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Natural Gas: Natural Gas Liquids — The Little-known Reason for the Shale Gas Boom

by Bob Shively, Enerdynamics President and Lead Instructor

You can barely pick up a magazine or newspaper these days without reading about the shale gas boom. Even articles about the entry of Russian troops into Ukraine often go on to talk about how U.S. shale gas could be used as a tool to punish Vladimir Putin.

 

But barely mentioned in the coverage is that markets for Natural Gas Liquids, or NGLs, are key to keeping the  shale gas boom going. NGLs — the hydrocarbon components extracted when natural gas is processed — are  critical to creating enough revenue for producers to keep exploring and drilling even when natural gas prices are low. So to understand the future of shale-driven natural gas markets (say for instance, you want to know whether the U.S. could feasibly send LNG to Europe to reduce its dependence on Russian gas), you also need to have some understanding of liquids markets. Key pieces to this understanding include: 

  • what NGLs are
  • why NGLs are critical to the economics of shale
  • why it’s so difficult to predict the future of liquids markets

So...what are NGLs?

Natural gas liquids (NGLs) include ethane, propane, butane, isobutane, and pentanes. As indicated in the following chart from the Energy Information Administration (EIA), the various liquids have different uses and are sold into varying markets:

 

 

 

                 Source: EIA, available at http://www.eia.gov/todayinenergy/detail.cfm?id=5930&src=email

 

 

Gas wells with a significant amount of NGLs are often called “rich plays.” NGL content is commonly measured in gallons per thousand cubic feet of gas (GPM). Dry gas contains around 1 GPM. Rich gas plays are usually considered to have at least 2.5 GPM, and really rich wells may be as high as 9.0 GPM. Here are some examples of GPM for rich gas shale plays:

 

 

 

Source: Brookings Energy Security Initiative Natural Gas Task Force, Natural Gas Briefing Document #1: Natural Gas Liquids

 

Why are NGLs critical to the economics of shale?

Let’s look at the expected revenue from a well with a fairly robust liquids output of 5 GPM. Based on pricing for the various commodities that can be sold and assumptions about the percentage of each hydrocarbon in the gas stream, the revenue per MMBtu might look like this:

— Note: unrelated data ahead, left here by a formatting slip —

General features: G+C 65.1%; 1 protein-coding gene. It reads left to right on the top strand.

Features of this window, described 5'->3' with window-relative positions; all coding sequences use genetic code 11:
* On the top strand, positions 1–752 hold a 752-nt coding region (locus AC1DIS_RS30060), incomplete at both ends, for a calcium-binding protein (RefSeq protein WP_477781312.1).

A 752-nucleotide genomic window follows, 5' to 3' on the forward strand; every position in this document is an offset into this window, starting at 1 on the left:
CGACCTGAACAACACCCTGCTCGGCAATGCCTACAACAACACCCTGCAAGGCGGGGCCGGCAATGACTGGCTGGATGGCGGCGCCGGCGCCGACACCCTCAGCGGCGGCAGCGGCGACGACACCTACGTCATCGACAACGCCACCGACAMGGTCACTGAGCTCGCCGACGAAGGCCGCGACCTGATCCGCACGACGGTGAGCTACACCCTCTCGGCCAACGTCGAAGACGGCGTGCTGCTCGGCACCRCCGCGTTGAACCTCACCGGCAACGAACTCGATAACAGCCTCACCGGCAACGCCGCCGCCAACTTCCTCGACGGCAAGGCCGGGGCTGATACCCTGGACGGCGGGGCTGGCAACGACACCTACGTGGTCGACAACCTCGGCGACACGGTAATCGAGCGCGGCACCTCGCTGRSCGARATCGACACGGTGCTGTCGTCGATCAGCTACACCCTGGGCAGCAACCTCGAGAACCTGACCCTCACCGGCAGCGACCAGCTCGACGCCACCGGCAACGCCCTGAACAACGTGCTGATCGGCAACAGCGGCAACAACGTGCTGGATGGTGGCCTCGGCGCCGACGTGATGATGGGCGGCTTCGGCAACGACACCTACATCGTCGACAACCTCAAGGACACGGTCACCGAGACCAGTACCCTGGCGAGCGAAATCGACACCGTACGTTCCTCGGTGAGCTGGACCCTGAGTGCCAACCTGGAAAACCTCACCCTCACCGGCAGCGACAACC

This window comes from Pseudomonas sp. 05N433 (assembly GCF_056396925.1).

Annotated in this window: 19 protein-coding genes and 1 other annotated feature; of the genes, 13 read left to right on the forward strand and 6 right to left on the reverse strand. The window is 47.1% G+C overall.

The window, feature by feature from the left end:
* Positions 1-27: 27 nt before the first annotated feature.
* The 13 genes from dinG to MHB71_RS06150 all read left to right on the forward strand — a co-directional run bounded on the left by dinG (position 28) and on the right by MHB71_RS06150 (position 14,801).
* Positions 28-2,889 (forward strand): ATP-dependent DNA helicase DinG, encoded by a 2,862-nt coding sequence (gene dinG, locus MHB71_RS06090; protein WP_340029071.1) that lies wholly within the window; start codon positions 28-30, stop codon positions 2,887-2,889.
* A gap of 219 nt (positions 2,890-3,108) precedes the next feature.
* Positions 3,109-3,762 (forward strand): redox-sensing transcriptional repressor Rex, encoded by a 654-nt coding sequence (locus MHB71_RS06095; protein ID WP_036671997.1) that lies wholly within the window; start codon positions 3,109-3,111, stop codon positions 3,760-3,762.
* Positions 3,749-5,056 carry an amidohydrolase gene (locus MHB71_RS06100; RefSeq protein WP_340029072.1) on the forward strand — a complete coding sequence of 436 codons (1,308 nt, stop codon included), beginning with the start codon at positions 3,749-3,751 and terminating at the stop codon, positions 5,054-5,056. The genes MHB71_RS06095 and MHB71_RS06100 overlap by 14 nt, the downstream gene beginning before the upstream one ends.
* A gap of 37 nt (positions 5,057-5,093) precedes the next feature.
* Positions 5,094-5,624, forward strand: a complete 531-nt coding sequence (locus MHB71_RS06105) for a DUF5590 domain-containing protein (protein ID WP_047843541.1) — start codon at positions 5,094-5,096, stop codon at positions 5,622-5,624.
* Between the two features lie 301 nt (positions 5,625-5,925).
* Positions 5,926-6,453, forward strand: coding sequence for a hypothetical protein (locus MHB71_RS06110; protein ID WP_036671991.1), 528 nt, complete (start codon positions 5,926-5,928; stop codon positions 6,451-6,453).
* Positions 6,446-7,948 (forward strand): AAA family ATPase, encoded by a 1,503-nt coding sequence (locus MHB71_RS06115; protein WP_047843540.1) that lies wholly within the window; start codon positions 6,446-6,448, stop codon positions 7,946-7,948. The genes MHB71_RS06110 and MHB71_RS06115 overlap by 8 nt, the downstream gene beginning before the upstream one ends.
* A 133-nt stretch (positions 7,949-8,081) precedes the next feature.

$/MMBtu
Natural gas  
  $5.00
Ethane 
  $1.00
Propane
  $1.25
Butane
  $0.75
Natural gasoline (pentanes and “heaviers”) 
  $0.60  
Total Value 
  $8.60

 

As you can see in this example, 40% of the value is created by NGLs. And in recent times when natural gas prices were lower, NGLs might make up more than 50% of the value. Thus, for a producer deciding whether and where to drill, the potential liquids revenue stream is critically important.

 

Why the future of liquids markets is hard to predict

Unfortunately, NGL markets are much less transparent than other energy markets and are poorly understood by all but a few insiders. Factors that must be considered include:

  • NGLs are used in various industries and each has its own demand fundamentals.
  • Pricing for different NGLs is tied to different factors including weather, oil prices, agricultural demand, industrial demand, refinery needs, and in some cases foreign competition.
  • Pricing is not very transparent and there are limited public sources of price data.
  • Hedging markets for NGLs are thin.
  • The facilities for processing, transporting, and storing NGLs are not well documented for access by outside observers.
  • There are various technological flexibilities that result in variable NGL outputs under certain conditions. For instance, certain amounts of ethane can be left in the natural gas stream, or it can be taken out and sold as a product in its own right. Whether it makes sense to leave it in or take it out depends on factors such as the market price of natural gas, the market price of ethane, the amount of demand for ethane, availability of transport, and pipeline gas quality rules.

This discussion is but a mere introduction to the intricate relationship among NGLs, shale gas, and the natural gas industry as a whole. The important point, however, is that the shale boom cannot be fully understood without also recognizing and understanding NGLs and the game-changing economic ties they have to shale gas.

 

Learn more about the shale boom and NGLs May 13-14 in New York City where we will debut our seminar Shale Gas and Natural Gas Liquids: Has the shale revolution made natural gas a safe bet?

 

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